I feel slightly shell shocked, suddenly tired, and half relieved by the thought that what remains of Hunt can be irradiated and chemically shrivelled, with of course my shrivelling prayer joining the fray. I feel some visualisation coming on particularly after a funny message last night in which kneecapping featured for the real Hunt. Now I see Hunt the tumour as the Cheshire Cat’s ghostly smirk. You haven’t got rid of me yet, he leers. I see the smirk exploding in stars with stereotactic rads and some blue stuff that burns, forms an acrid, fizzing smog and makes him cry. Sometimes only vicarious violence makes me feel better.

For now, Louise and I head to another office, and she runs through my folder of information. I can plan and monitor everything using the folder, including my food intake, signs and symptoms and pretty much anything else I can think of, but I suspect I won’t if past form is any indicator. Louise ensures I’m ok, explains the steroid reduction for about the fourth time, and points out that she’s written it in my folder. The page is cleverly marked. Now it’s a case of allowing everything to sink in, and preparing for the oncology appointment.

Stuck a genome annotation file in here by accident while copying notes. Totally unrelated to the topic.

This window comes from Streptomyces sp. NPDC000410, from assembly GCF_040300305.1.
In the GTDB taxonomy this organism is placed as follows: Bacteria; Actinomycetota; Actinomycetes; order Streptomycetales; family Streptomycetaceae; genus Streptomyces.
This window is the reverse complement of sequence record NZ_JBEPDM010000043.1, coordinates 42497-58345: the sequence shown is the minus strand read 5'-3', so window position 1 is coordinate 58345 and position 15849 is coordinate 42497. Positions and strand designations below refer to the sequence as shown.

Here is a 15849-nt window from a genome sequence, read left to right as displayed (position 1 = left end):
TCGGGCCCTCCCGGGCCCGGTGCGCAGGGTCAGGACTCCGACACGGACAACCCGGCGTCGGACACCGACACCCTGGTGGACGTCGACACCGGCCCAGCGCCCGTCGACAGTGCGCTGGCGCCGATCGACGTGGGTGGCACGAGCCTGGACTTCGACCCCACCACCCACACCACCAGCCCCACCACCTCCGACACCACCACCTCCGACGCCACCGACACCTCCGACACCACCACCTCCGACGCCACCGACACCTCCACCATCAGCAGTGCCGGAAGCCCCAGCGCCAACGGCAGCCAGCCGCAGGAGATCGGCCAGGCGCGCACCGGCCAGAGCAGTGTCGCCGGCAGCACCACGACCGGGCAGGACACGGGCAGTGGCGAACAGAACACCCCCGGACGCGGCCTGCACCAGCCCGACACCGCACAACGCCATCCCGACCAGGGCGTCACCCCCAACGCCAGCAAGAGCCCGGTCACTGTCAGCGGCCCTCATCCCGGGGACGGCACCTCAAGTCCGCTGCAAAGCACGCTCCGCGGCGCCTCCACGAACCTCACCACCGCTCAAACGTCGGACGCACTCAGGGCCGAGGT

I am glad to know what’s what, even relieved. Of course few of us knows when or how we’ll die though I can probably predict with more accuracy than most that I’ll be dying of smirking Hunt as he re-materialises, sooner rather than later.

I think of some of those sudden deaths I’ve been to as a paramedic; the young lad driving home from work on a Friday, losing concentration momentarily, thinking about his night out perhaps, and clipping the verge. Hanging from the car, still alive but I can’t reach him and I doubt he’ll survive. I talk to him, touch his shoulder, chat about all sorts and tell him he’ll be okay while the fire fighters get him out. I hope he doesn’t know what’s happening but if he does he’s not alone.